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Bollinger Showing Strong Growth Under Vintus

June 27, 2017

In 2015, Champagne Bollinger changed its U.S. importer, moving from Terlato Wines to New York-based Vintus Wines. The shift involved some major changes, Bollinger’s U.S. commercial director Cyril Delarue tells SND.

“When you switch importers, you’re not just changing one partner—we had to change distributors in all but three states,” Delarue notes. “But the transition has gone smoothly. Vintus has very good relationships, and we hold a strong position within their portfolio.” The move’s success became clear in the fourth quarter of 2016, when Bollinger’s sales rose by 30% from the year-earlier period, Delarue adds. The fourth quarter accounts for more than half of Bollinger’s annual business. According to Impact Databank, Bollinger ranked 11th among all Champagnes in the U.S. at 25,000 cases last year.

Bollinger’s relationship with Vintus actually began in 2013, when its Ayala Champagne brand moved into the Vintus portfolio. Ayala previously was handled by New York City-based importer Cognac One, and was mainly present in New York, San Francisco and Los Angeles. Under Vintus’s stewardship, Ayala’s footprint expanded significantly. “Vintus did very, very well with Ayala, so when our agreement (with Terlato) expired, we decided to move Bollinger over to Vintus too,” says Cyril Delarue.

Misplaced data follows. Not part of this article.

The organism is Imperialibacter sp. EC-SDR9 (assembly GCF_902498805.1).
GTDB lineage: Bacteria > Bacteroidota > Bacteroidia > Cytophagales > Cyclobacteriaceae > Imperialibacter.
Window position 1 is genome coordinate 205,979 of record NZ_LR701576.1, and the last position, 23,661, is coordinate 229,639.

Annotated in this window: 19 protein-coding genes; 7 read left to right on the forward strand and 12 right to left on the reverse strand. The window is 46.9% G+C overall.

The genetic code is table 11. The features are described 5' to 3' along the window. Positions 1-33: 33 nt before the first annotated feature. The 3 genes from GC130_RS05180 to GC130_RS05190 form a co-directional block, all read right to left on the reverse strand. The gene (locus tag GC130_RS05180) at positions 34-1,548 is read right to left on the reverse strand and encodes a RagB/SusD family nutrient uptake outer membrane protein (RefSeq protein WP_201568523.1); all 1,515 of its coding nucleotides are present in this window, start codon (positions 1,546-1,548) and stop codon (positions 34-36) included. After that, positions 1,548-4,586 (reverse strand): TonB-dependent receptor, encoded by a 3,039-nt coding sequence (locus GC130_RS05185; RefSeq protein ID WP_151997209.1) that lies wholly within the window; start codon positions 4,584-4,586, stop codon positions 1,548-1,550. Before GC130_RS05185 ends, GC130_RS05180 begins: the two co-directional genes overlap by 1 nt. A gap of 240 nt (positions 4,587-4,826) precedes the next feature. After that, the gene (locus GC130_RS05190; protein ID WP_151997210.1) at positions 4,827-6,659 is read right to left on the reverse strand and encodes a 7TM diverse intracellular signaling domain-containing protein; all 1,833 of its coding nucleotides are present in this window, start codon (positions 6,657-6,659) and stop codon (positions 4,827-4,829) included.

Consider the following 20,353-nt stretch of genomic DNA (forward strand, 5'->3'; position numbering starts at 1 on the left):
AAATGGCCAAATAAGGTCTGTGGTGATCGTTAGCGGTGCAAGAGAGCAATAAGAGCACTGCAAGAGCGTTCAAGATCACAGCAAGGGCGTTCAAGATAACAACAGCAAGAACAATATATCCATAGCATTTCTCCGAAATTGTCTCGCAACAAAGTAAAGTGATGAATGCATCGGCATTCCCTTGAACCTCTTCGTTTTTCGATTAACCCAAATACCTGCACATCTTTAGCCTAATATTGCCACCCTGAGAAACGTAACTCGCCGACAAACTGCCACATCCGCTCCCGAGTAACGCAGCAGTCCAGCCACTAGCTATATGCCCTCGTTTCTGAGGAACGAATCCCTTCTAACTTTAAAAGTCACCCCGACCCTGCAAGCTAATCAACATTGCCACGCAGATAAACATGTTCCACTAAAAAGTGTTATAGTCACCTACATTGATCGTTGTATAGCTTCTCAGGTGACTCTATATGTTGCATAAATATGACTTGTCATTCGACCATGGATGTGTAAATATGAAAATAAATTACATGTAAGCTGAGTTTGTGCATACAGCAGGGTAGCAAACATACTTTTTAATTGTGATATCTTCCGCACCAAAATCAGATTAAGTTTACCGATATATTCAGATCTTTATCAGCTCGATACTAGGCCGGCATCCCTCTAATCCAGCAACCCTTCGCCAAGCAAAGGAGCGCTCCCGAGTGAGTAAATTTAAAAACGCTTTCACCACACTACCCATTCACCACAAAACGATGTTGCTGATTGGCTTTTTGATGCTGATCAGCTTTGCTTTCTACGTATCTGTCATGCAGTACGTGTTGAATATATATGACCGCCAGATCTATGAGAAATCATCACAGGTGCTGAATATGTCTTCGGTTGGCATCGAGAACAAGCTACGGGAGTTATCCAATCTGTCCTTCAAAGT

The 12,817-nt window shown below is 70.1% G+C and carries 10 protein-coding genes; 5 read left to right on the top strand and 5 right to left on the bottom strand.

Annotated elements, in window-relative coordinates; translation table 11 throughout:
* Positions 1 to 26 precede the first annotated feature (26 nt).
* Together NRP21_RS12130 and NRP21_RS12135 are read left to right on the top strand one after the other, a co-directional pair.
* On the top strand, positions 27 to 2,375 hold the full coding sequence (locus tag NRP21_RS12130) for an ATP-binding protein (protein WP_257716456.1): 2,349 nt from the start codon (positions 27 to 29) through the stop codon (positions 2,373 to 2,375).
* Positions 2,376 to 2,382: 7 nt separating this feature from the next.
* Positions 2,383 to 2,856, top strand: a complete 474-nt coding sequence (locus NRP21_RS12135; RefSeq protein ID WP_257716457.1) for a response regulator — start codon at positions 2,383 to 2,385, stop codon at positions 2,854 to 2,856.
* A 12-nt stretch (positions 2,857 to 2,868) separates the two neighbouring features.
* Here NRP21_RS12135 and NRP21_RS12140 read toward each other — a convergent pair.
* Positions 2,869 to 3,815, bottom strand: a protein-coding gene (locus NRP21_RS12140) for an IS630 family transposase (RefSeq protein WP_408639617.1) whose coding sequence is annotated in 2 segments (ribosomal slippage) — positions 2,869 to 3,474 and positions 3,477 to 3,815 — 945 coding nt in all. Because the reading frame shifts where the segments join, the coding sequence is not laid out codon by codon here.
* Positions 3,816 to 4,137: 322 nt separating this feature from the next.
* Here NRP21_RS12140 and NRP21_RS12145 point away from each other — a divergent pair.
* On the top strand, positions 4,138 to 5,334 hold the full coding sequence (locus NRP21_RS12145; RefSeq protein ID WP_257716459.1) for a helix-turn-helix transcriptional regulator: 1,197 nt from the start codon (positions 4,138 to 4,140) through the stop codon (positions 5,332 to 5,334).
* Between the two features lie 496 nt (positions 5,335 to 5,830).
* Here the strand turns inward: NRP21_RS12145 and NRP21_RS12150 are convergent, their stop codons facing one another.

Having Ayala and Bollinger in the same portfolio has brought focus to differentiating the brands. “We emphasize that,” says Delarue. “Bollinger is all about Pinot Noir, barrel fermentation, creaminess and complexity. Ayala is about Chardonnay. It’s aged in small stainless steel tanks to create freshness and a very clean style.” The price positioning is also complementary: Bollinger’s flagship Special Cuvée, which represents around 80% of its sales, retails at $79, while Ayala’s core Brut Majeur label is at $55.

The rest of the Bollinger portfolio includes a Rosé ($110), which is aged three years on the lees, and the La Grande Année vintage line—whose 2007 vintage ($155) is debuting this summer—as well as a few higher-end marques. For Ayala, other labels include a Rosé ($65), Brut Nature ($63), Blanc de Blancs Vintage ($110) and Perle D’Ayala Vintage ($175).

About 75% of Bollinger’s sales are in the off-premise, according to Delarue. “We want to increase our on-premise share,” he says. “High-end accounts are important, but some of our biggest venues are very trendy. That’s a bit new for us. With Vintus, we’ve changed our target a bit.”

California is Bollinger’s top U.S. market, followed by New York, Florida, Texas and Massachusetts. “Our new distributors are very pleased to be handling Bollinger,” says Delarue. “It’s a big deal for them, and they do incredible work.” Vintus has emphasized training, trade and consumer education and increasing the brand’s presence.

As a sixth generation Bollinger family member, Delarue notes the importance of that legacy. “Our vision is not short-term profit, but to give the winery to the next generation,” he says. “Vintus is of the same mindset.”—David Fleming

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